.commitment to reason and frank, open
communication, the negotiations should
proceed quickly and uneventfully. The
University and GEO both have legitimate
concerns that must be taken seriously by
each respective party. The University's bud-
get is not inexhaustible, and it has an oblig-
ation to keep expenses and tuition down,
but it also has an obligation to its employees
and needs to take the complaints of GEO
Many of GEO's arguments are justifi-
.able and need to be considered by the
-University before it begins taking an
inflexible stance on any disputed issue.
According to information GEO is using to

negotiate, rent in Ann Arbor, on average,
currently constitutes 42 percent of a GSI's
average income. This, combined with
additional expenses such as groceries can
make Ann Arbor a very difficult place to
live for graduate student employees.
That GSIs play an integral role in the
fulfillment of the University's education-
al mission is undeniable. Graduate stu-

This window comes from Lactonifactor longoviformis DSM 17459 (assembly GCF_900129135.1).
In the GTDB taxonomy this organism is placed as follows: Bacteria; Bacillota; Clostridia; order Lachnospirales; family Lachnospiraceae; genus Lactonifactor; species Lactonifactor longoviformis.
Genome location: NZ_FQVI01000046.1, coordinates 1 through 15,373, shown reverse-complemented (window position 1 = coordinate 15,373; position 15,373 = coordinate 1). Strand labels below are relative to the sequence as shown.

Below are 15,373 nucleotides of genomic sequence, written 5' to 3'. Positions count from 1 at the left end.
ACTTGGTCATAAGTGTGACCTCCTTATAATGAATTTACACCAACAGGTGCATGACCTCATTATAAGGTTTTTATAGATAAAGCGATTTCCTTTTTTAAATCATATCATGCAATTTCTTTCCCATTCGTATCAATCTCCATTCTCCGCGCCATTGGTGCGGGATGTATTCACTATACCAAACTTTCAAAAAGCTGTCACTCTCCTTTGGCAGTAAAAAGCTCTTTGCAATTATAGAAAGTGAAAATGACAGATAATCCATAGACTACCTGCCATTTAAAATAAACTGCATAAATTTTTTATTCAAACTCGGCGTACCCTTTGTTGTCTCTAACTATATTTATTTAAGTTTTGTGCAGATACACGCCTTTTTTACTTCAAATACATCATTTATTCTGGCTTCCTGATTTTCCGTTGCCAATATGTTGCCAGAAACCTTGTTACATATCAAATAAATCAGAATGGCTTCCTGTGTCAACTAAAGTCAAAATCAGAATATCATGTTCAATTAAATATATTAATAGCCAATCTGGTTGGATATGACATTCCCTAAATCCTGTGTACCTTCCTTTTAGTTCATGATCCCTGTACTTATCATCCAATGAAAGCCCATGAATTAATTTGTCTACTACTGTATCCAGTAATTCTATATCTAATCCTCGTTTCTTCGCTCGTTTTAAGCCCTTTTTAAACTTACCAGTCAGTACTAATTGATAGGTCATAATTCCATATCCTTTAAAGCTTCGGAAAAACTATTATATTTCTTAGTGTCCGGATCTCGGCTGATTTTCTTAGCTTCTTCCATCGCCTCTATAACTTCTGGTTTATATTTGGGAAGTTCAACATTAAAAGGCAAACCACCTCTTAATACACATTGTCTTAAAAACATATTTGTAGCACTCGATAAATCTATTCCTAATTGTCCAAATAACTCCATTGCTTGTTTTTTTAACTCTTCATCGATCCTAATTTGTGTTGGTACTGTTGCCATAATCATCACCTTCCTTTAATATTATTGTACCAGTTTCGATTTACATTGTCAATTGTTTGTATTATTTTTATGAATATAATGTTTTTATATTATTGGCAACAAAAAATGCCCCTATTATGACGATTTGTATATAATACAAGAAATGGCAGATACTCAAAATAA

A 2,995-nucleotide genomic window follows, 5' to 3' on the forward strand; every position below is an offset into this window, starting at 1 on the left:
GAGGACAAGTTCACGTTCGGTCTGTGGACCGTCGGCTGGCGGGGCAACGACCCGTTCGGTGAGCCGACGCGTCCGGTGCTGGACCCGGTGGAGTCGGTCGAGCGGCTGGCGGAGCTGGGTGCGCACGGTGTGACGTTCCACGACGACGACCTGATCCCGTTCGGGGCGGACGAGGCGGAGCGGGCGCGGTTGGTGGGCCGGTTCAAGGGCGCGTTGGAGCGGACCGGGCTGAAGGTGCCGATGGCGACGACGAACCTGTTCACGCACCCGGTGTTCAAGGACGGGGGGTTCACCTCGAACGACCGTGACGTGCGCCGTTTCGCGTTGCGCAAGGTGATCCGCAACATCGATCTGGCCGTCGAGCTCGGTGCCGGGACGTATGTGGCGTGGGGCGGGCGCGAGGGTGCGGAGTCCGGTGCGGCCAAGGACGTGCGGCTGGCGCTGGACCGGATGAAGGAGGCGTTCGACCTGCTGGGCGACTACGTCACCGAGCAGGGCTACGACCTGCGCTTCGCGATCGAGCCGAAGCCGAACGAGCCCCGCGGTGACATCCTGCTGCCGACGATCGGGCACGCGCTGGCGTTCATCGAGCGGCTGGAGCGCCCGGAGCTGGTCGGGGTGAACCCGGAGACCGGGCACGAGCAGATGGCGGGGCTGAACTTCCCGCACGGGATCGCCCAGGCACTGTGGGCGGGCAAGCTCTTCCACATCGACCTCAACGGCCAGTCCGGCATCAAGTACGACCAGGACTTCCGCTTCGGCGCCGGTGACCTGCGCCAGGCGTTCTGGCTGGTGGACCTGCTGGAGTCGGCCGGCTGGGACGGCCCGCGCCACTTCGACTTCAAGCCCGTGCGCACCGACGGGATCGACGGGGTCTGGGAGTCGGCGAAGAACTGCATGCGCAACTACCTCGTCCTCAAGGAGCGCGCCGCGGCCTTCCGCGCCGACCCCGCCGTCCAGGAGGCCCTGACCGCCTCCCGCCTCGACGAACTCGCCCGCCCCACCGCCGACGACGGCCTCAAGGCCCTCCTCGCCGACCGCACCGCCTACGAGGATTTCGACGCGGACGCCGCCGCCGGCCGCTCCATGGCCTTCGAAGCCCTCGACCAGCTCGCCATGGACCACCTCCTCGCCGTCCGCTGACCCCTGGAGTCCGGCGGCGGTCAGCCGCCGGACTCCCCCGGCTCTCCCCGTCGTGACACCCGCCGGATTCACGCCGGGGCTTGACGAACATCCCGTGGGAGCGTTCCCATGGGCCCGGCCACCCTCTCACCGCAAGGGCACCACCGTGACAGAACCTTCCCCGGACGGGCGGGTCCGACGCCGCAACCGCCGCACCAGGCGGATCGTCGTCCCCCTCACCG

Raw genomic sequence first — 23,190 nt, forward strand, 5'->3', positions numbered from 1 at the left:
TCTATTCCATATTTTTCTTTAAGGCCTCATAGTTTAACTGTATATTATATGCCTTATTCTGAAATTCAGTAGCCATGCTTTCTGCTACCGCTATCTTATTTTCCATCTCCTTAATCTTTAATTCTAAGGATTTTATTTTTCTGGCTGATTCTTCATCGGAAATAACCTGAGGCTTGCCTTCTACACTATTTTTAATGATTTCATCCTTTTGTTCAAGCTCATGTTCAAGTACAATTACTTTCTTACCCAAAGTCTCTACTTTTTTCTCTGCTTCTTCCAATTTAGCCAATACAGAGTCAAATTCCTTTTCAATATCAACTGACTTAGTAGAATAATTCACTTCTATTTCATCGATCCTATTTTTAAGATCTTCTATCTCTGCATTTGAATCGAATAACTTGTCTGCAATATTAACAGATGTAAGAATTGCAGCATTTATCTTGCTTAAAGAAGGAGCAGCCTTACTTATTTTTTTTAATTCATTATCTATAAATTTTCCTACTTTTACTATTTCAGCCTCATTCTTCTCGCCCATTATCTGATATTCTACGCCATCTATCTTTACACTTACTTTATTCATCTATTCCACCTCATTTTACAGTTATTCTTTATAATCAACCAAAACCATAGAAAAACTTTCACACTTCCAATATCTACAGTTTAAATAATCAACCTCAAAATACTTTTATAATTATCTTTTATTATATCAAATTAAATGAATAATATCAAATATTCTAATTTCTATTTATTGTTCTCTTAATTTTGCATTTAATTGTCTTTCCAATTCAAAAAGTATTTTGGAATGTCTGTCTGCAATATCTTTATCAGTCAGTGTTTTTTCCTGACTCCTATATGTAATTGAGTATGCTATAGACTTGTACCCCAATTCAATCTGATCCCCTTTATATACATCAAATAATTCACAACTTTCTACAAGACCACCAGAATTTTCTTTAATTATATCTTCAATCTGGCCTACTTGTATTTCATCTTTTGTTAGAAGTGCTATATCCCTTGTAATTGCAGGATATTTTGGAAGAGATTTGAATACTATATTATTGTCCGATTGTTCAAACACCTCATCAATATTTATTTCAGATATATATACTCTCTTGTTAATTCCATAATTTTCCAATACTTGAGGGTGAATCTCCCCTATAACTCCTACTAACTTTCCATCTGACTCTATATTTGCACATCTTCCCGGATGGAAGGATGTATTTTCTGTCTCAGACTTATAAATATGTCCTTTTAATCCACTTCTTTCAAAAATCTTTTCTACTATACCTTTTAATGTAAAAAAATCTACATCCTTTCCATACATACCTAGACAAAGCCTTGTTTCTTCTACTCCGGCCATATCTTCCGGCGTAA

dents perform a significant amount of the
teaching and research done at the
University, and this vital contribution has
to be recognized in the University's con-
tract with the GEO. A first-class universi-
ty must have excellent facilities, but it
also needs superb graduate students and
faculty. In order to continue to attract
some of the best minds in the world,
incentives have to be offered. Nothing
could be more counterproductive than
sending a message early in the course of
the contract negotiations that GSIs are
only of nominal importance to the
It may be premature to begin consider-
ing the possibility of another GEO strike
, but the University's rash maneuvers at
the bargaining table last week were all too